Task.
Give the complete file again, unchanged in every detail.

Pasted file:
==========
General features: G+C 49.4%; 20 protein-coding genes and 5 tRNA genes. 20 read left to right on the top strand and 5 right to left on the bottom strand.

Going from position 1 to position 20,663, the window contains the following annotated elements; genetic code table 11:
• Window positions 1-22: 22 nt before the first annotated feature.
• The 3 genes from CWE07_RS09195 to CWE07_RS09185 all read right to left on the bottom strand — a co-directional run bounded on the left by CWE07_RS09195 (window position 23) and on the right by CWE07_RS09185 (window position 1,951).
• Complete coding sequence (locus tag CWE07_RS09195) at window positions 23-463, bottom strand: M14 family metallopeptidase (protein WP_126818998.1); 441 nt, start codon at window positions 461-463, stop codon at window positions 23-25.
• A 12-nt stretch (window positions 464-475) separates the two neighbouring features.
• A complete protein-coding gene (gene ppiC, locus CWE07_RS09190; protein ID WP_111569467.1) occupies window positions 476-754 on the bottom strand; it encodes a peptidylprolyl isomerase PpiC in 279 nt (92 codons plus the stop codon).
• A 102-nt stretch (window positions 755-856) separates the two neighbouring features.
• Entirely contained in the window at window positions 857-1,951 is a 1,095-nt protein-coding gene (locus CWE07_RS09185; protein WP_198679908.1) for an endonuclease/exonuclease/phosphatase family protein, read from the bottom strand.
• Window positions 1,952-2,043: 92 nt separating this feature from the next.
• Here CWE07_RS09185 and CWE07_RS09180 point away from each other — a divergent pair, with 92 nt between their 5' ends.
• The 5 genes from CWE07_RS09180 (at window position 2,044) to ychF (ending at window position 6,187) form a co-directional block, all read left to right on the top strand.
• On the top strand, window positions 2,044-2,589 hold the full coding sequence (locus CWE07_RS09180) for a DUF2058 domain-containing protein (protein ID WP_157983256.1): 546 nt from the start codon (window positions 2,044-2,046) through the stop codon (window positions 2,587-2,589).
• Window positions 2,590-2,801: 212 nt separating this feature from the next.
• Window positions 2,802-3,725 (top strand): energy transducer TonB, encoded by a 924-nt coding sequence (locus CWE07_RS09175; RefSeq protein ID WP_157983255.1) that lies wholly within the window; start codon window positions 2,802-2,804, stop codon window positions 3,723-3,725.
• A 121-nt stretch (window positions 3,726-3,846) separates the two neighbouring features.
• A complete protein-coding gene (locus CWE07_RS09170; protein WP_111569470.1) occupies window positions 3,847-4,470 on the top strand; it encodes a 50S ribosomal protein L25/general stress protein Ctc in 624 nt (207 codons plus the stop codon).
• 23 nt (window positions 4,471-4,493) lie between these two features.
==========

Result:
General features: G+C 49.4%; 20 protein-coding genes and 5 tRNA genes. 20 read left to right on the top strand and 5 right to left on the bottom strand.

Going from position 1 to position 20,663, the window contains the following annotated elements; genetic code table 11:
• Window positions 1-22: 22 nt before the first annotated feature.
• The 3 genes from CWE07_RS09195 to CWE07_RS09185 all read right to left on the bottom strand — a co-directional run bounded on the left by CWE07_RS09195 (window position 23) and on the right by CWE07_RS09185 (window position 1,951).
• Complete coding sequence (locus tag CWE07_RS09195) at window positions 23-463, bottom strand: M14 family metallopeptidase (protein WP_126818998.1); 441 nt, start codon at window positions 461-463, stop codon at window positions 23-25.
• A 12-nt stretch (window positions 464-475) separates the two neighbouring features.
• A complete protein-coding gene (gene ppiC, locus CWE07_RS09190; protein ID WP_111569467.1) occupies window positions 476-754 on the bottom strand; it encodes a peptidylprolyl isomerase PpiC in 279 nt (92 codons plus the stop codon).
• A 102-nt stretch (window positions 755-856) separates the two neighbouring features.
• Entirely contained in the window at window positions 857-1,951 is a 1,095-nt protein-coding gene (locus CWE07_RS09185; protein WP_198679908.1) for an endonuclease/exonuclease/phosphatase family protein, read from the bottom strand.
• Window positions 1,952-2,043: 92 nt separating this feature from the next.
• Here CWE07_RS09185 and CWE07_RS09180 point away from each other — a divergent pair, with 92 nt between their 5' ends.
• The 5 genes from CWE07_RS09180 (at window position 2,044) to ychF (ending at window position 6,187) form a co-directional block, all read left to right on the top strand.
• On the top strand, window positions 2,044-2,589 hold the full coding sequence (locus CWE07_RS09180) for a DUF2058 domain-containing protein (protein ID WP_157983256.1): 546 nt from the start codon (window positions 2,044-2,046) through the stop codon (window positions 2,587-2,589).
• Window positions 2,590-2,801: 212 nt separating this feature from the next.
• Window positions 2,802-3,725 (top strand): energy transducer TonB, encoded by a 924-nt coding sequence (locus CWE07_RS09175; RefSeq protein ID WP_157983255.1) that lies wholly within the window; start codon window positions 2,802-2,804, stop codon window positions 3,723-3,725.
• A 121-nt stretch (window positions 3,726-3,846) separates the two neighbouring features.
• A complete protein-coding gene (locus CWE07_RS09170; protein WP_111569470.1) occupies window positions 3,847-4,470 on the top strand; it encodes a 50S ribosomal protein L25/general stress protein Ctc in 624 nt (207 codons plus the stop codon).
• 23 nt (window positions 4,471-4,493) lie between these two features.